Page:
Local leader PRC Group celebrated its 50th anniversary this spring by offering $50,000 in savings on selected homes in its six communities in New Jersey. The holding company, founded by its chairman, Robert Kaye, focuses on property management as well as new-home construction in a state where there’s never enough available land to develop. Two years ago, PRC made headlines when it partnered with Amboy Bank to build out a 225-lot community in Old Bridge, N.J., that Kara Homes left unfinished when it went bankrupt. But Ken Koehler, PRC’s president and COO for the past seven years, says the company, which typically builds about 100 homes annually, prefers to keep a low profile. Builder spoke with Koehler at PRC’s offices in West Long Branch, N.J., in late April.
Q: To what do you attribute your company’s longevity?
A: We’re diversified. We own and manage several thousand apartments and manage other apartments for third parties. We’re also involved in commercial real estate: Our office properties in central Jersey have good, long-term tenants. We have Class A office space in Red Bank and flex space [an office/warehouse combination] in Eatontown.
Q: Has your home building operation changed during the downturn?
A: We’ve gotten out of the high end and moved toward smaller, more affordable townhouses and single-family homes under $400,000, in less rural areas and near public transportation. Our project in Old Bridge, Madison Crossings, where we just started a new phase of 50 units, is an excellent location because it’s within walking distance of highway and bus access to New York, but when you get into the community it’s like being in the country.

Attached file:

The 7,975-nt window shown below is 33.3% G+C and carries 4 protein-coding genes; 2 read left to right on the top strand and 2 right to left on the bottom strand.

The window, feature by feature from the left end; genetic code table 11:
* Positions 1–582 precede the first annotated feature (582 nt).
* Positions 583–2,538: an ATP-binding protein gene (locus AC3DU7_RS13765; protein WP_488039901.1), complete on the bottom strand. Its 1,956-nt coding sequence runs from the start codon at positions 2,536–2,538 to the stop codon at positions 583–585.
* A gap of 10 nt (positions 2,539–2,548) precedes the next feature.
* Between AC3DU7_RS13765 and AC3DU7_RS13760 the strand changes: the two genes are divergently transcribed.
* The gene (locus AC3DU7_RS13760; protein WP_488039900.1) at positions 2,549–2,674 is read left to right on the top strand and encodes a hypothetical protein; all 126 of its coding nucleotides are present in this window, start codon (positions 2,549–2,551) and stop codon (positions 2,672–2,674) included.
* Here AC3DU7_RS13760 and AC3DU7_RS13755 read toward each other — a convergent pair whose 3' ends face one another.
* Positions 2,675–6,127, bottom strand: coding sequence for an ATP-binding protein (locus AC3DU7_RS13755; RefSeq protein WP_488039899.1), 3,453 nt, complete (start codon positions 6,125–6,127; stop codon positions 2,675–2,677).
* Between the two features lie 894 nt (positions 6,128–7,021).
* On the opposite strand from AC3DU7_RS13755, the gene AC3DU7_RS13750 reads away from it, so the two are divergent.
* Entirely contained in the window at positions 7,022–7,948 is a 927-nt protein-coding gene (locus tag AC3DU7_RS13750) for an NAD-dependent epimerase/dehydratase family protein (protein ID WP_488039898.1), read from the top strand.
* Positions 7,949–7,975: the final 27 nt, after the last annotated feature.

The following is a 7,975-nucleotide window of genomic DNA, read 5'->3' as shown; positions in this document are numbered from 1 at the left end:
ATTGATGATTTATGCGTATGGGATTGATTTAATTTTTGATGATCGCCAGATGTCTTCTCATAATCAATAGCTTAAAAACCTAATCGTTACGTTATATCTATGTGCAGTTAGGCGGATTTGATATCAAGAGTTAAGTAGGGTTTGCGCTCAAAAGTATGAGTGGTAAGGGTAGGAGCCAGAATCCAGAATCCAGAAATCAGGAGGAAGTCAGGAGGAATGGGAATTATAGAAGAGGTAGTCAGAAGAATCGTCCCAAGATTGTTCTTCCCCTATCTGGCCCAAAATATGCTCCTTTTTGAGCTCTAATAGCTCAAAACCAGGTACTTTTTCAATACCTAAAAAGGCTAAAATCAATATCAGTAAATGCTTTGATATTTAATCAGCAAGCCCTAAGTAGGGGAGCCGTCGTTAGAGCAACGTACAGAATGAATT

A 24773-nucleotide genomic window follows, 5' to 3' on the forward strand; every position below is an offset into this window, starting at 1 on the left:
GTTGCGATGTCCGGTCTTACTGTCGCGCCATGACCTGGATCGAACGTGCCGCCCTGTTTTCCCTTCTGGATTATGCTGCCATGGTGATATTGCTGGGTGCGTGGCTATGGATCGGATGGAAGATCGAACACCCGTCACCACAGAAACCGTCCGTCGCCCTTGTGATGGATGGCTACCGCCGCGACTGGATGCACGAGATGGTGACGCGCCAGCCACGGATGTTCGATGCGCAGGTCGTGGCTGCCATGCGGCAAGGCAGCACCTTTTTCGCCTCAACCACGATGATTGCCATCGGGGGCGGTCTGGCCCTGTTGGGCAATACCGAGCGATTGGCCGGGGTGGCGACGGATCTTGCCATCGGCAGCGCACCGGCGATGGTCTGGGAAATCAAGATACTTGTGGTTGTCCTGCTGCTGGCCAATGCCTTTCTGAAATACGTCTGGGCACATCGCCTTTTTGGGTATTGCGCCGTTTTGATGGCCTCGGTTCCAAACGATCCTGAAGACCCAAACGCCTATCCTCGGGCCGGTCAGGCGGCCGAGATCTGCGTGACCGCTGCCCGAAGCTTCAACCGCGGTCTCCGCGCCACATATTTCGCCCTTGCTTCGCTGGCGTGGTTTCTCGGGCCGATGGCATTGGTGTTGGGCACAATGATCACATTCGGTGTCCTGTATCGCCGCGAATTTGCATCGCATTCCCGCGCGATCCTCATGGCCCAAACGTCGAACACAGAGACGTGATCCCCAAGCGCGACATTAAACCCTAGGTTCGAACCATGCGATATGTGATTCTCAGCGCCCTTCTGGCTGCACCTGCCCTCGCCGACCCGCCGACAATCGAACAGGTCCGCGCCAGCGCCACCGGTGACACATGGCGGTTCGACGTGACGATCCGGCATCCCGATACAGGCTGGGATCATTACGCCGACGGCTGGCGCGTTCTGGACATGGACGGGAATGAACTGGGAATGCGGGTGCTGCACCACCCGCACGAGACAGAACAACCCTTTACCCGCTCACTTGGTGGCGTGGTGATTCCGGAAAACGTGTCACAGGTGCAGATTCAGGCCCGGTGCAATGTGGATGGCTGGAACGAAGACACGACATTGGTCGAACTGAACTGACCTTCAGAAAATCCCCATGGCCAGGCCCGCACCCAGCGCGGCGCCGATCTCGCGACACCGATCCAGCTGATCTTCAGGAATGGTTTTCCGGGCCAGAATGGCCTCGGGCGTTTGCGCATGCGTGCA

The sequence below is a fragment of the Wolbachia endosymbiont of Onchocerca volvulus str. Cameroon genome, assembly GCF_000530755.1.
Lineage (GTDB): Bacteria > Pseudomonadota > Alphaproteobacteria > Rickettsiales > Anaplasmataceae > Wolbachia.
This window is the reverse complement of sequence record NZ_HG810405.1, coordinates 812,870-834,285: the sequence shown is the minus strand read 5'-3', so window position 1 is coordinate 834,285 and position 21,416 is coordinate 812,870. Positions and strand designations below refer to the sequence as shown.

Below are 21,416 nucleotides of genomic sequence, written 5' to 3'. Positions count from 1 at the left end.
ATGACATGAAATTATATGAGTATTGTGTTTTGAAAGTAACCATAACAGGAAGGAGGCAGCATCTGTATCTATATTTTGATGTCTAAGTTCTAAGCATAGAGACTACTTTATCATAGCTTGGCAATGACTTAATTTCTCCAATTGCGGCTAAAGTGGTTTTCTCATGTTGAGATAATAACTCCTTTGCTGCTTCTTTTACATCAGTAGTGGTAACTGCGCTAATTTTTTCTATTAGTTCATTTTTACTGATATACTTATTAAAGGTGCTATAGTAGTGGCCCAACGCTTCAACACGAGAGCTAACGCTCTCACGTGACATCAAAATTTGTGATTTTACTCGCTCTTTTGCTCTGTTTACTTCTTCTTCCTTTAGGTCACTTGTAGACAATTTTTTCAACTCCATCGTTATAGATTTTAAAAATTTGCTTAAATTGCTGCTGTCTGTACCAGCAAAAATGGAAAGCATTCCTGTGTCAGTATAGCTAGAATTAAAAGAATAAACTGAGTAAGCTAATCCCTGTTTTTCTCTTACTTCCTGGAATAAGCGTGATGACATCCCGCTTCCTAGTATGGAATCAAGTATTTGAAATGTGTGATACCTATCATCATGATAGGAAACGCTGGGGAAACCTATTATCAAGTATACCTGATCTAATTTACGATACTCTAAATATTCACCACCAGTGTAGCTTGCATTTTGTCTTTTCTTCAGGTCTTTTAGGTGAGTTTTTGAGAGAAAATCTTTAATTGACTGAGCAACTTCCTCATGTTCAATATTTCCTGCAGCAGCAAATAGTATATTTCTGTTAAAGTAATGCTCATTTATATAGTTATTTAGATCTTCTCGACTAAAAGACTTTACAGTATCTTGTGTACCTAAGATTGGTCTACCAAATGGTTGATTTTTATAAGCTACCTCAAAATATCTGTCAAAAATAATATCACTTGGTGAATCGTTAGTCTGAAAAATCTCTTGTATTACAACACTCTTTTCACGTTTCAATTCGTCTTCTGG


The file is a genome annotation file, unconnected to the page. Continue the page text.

Q: Where will PRC’s growth come from?
A: We continue to look at apartment complexes to purchase, including in eastern Pennsylvania. We’ve also gotten into active adult and recently built 51 higher-end single-family homes in Scotch Plains, where there’s no land. We control about 300 approved [residential] lots, but we haven’t decided when we’ll start building our next two communities [in Tinton Falls and Sayreville, N.J.], although we’ve started to feel better about them lately.